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Introduction

LANGUAGE IS UNIQUELY HUMAN and arguably our greatest skill and our highest achievement. Despite its complexity, all typically developing children master it by the age of 3. What causes this universal developmental phenomenon, and why are children so much better at acquiring a new language than adults? What brain systems are involved in mature language processing, and are these systems present at birth? How does brain damage produce the various disorders of language known as the aphasias?

For centuries, these questions about language and the brain have prompted vigorous debate among theorists. In the last decade, however, an explosion of information regarding language has taken us beyond the nature–nurture debates and beyond the standard view that a few specialized brain areas are responsible for language. Two factors have brought about this change.

First, functional brain imaging techniques such as positron emission tomography (PET), functional magnetic resonance imaging (fMRI), electroencephalography (EEG), and magnetoencephalography (MEG) have allowed us to examine activation patterns in the brain while a person carries out language tasks—naming objects or actions, listening to sounds or words, and detecting grammatical anomalies. The results of these studies reveal a far more complex picture than the one first proposed by Carl Wernicke in 1874. Moreover, structural brain imaging techniques, such as diffusion tensor imaging (DTI), tractography, and quantitative magnetic resonance imaging (qMRI), have revealed a network of connections that link specialized language areas in the brain. These discoveries are taking us beyond previous, simpler views of the neural underpinnings of language processing and production that assumed involvement of only a few specific brain areas and connections.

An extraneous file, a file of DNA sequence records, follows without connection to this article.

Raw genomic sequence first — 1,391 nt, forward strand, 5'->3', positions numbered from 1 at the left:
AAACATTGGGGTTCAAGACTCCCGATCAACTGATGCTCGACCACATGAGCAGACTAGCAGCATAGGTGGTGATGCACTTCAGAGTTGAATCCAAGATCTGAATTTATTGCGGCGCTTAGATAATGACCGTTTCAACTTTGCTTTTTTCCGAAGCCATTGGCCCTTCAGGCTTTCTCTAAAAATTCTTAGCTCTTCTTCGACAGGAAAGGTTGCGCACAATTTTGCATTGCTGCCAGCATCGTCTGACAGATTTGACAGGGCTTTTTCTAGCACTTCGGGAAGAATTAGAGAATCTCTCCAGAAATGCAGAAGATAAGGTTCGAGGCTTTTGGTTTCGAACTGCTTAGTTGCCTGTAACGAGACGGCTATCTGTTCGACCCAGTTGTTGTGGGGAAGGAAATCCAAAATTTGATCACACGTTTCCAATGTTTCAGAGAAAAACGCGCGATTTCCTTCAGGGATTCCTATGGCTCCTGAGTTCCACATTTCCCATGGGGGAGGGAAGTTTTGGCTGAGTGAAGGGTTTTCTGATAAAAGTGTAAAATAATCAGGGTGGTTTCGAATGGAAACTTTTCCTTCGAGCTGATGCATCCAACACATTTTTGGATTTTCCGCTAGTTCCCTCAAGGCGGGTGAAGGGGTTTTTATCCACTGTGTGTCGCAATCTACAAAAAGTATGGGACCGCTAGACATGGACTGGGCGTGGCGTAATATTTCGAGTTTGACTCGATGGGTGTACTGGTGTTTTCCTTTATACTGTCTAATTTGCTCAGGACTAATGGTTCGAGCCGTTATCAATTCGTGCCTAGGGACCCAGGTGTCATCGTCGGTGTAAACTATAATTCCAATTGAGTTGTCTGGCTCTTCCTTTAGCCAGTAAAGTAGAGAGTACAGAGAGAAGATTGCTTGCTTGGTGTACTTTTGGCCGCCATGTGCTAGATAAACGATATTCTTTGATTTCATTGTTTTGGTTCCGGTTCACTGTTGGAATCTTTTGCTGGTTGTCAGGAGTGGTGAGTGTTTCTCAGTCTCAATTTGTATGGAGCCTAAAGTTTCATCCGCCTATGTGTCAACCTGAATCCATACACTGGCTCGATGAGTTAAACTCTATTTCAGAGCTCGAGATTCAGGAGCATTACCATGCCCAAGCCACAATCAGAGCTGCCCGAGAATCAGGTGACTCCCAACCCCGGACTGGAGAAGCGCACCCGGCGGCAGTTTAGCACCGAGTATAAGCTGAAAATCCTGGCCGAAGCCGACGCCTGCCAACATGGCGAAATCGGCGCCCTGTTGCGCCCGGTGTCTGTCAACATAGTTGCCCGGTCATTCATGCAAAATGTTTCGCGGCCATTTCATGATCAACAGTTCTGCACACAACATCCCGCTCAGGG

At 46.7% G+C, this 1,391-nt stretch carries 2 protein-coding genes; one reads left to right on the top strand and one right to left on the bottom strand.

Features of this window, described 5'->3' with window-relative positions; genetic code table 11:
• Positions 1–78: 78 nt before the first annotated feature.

Second, behavioral and brain studies of language acquisition show that infants begin to learn language earlier than previously thought, and in ways that had not been previously envisioned. Well before children produce their first words, they learn the sound patterns underlying the phonetic units, words, and phrase structure of the language they hear. Listening to language alters the infant brain early in development, and early language learning affects the brain for life.

Taken together, these advances are shaping a new view of the functional anatomy of language in the brain as a complex and dynamic network in the adult brain, one in which multiple, spatially distributed brain systems cooperate functionally via long-distance neural fascicles (axon fiber bundles). This mature network arises from the considerable brain structure and function in place at birth and develops in conjunction with powerful innate learning mechanisms responsive to linguistic experience. This new view of language encompasses not only its development and mature state, but also its dissolution when brain damage leads to aphasia.

Humans are not the only species to communicate. Passerine birds attract mates with songs, bees code the distance and direction to nectar by dancing, and monkeys signal a desire for sexual contact or fear at the approach of an enemy with coos ...

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